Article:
What is So Wrong about the G159?
Goodyear’s G159 seems to be one of the most often targeted consumer products for major lawsuits. Indeed, the G159 has a failure rate higher than Takata’s airbags and has been named in more lawsuits as well. Allegations that the tire inexplicably loses its tread continue to mount as Goodyear claims suit-after-suit that RV owners failed to properly inflate the tires.
One of the major problems with the G159 is that it wasn’t initially designed for RVs. The G159 was designed for urban stop-and-go delivery trucks and was then retrofitted for RVs as well. The major problem with that line of reasoning is that RVs are generally tasked with traveling along highways at high speeds while urban delivery vehicles tend to move in stop-and-go traffic.
The other major problem is that Goodyear conducted tests on the G159 and their tests predicted that the tire could overheat during a long road trip. When the G159 overheats, the risk of losing its tread goes up exponentially. This created a perfect storm, a mounting number of lawsuits, and serious liability and ethics concerns for America’s top manufacturer of tires.
Did Goodyear Black Hole Evidence Related to the G159?
On June 19th of 2003, a Goodyear claims adjuster admitted something under oath during a deposition that Goodyear saw fit to settle the case immediately and then destroy all evidence that the deposition had ever taken place. According to the claims administrator’s testimony, Goodyear was aware that the tire was unfit for use on motorhomes. A judge in a later case ruled that the testimony was not protected by order and that plaintiffs could have access to the deposition. Despite a voluntary “customer bulletin” that indicated that Goodyear’s customers “preferred a tire that they can keep at lower air pressure” and an offer to replace the tires, the tires remained in heavy use for motorhome owners. In 2001, the NHTSA conducted a cursory investigation into the tires, but no recall was ever issued.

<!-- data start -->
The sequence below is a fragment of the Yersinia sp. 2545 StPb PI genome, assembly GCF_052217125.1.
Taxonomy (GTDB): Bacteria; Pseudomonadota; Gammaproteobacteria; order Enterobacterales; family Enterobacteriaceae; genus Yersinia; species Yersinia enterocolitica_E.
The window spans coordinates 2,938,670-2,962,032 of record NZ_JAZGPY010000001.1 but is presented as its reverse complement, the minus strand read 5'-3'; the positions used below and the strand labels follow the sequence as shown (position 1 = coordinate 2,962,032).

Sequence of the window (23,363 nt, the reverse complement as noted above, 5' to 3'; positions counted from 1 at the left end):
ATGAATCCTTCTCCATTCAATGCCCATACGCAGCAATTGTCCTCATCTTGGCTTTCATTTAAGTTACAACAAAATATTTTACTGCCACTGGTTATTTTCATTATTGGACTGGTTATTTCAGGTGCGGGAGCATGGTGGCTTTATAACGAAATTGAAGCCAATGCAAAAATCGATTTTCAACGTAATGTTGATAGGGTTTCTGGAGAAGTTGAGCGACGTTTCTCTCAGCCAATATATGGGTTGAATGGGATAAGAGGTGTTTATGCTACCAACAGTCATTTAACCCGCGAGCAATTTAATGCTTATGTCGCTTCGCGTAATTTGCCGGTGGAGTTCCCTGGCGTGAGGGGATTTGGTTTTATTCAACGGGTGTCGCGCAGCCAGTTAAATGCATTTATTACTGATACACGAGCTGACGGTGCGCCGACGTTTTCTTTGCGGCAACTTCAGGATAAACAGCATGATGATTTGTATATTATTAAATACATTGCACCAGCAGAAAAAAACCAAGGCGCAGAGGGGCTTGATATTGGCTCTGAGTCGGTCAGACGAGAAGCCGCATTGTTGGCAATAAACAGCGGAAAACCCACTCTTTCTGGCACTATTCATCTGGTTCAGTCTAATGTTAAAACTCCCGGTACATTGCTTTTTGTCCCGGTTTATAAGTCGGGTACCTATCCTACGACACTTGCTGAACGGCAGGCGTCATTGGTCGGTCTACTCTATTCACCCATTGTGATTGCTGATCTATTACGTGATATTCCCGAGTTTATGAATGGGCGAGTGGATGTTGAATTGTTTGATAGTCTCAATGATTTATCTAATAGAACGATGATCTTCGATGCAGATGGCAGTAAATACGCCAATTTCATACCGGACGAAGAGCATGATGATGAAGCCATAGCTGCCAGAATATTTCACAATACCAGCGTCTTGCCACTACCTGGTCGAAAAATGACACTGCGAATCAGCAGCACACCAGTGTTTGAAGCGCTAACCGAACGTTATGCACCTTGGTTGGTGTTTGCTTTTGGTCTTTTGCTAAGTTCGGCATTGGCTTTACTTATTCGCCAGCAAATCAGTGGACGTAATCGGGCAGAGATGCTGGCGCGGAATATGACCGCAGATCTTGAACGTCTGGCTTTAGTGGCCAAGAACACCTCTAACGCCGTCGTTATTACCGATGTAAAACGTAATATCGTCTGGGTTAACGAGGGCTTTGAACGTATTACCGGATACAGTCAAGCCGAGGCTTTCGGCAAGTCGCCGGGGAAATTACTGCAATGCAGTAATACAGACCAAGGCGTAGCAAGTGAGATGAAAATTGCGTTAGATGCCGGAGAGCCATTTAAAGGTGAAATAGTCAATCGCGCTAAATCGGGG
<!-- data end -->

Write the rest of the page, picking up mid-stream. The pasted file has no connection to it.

Fast forward to 2018, and the NHTSA has initiated another inquiry into the tire after reports that it is responsible for the deaths or injuries of 95 people. If true, it would indicate that the tire’s failure rate is 10 to 27 times worse than the Firestone 500 series that the NHTSA declared defective in 1980 and resulted in a $500,000 fine to the company.
Although reports of problems with tires are by now nearly two decades old, no recall has ever been issued. In addition, widespread concern over the tire’s safety is also a recent development. The investigation, which is ongoing, seeks to uncover what evidence Goodyear had of problems with the tire and when they had it. The NHTSA believes that the number of complaints can indicate a potential defect in the design of the tire.
Talk to a Florida Tire Defect Attorney
Tire companies have a duty to produce safe products. When a tire is defective, the company that manufactured it is liable for any injuries that result from the defect. If you’ve been injured, give the attorneys at Halpern, Santos & Pinkert, P.A. a call. We have successfully recovered millions in damages for our clients. We can help.